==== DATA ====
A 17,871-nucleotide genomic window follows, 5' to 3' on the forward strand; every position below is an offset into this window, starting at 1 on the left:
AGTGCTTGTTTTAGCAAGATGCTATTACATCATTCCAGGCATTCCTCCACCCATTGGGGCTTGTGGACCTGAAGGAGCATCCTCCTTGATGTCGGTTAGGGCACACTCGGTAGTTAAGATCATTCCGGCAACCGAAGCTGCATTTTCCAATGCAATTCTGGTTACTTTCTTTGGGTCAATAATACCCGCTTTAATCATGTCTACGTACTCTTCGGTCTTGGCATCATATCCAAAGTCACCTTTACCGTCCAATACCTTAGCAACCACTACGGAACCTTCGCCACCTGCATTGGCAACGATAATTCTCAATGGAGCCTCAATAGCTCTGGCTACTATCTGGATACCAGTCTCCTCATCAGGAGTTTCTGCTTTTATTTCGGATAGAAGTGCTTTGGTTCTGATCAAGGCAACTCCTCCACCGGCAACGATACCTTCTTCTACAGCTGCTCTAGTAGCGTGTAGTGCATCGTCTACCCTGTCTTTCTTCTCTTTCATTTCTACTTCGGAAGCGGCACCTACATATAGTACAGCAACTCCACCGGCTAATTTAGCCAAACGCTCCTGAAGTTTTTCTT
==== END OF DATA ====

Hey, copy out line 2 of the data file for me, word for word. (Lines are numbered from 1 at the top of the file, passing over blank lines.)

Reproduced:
AGTGCTTGTTTTAGCAAGATGCTATTACATCATTCCAGGCATTCCTCCACCCATTGGGGCTTGTGGACCTGAAGGAGCATCCTCCTTGATGTCGGTTAGGGCACACTCGGTAGTTAAGATCATTCCGGCAACCGAAGCTGCATTTTCCAATGCAATTCTGGTTACTTTCTTTGGGTCAATAATACCCGCTTTAATCATGTCTACGTACTCTTCGGTCTTGGCATCATATCCAAAGTCACCTTTACCGTCCAATACCTTAGCAACCACTACGGAACCTTCGCCACCTGCATTGGCAACGATAATTCTCAATGGAGCCTCAATAGCTCTGGCTACTATCTGGATACCAGTCTCCTCATCAGGAGTTTCTGCTTTTATTTCGGATAGAAGTGCTTTGGTTCTGATCAAGGCAACTCCTCCACCGGCAACGATACCTTCTTCTACAGCTGCTCTAGTAGCGTGTAGTGCATCGTCTACCCTGTCTTTCTTCTCTTTCATTTCTACTTCGGAAGCGGCACCTACATATAGTACAGCAACTCCACCGGCTAATTTAGCCAAACGCTCCTGAAGTTTTTCTT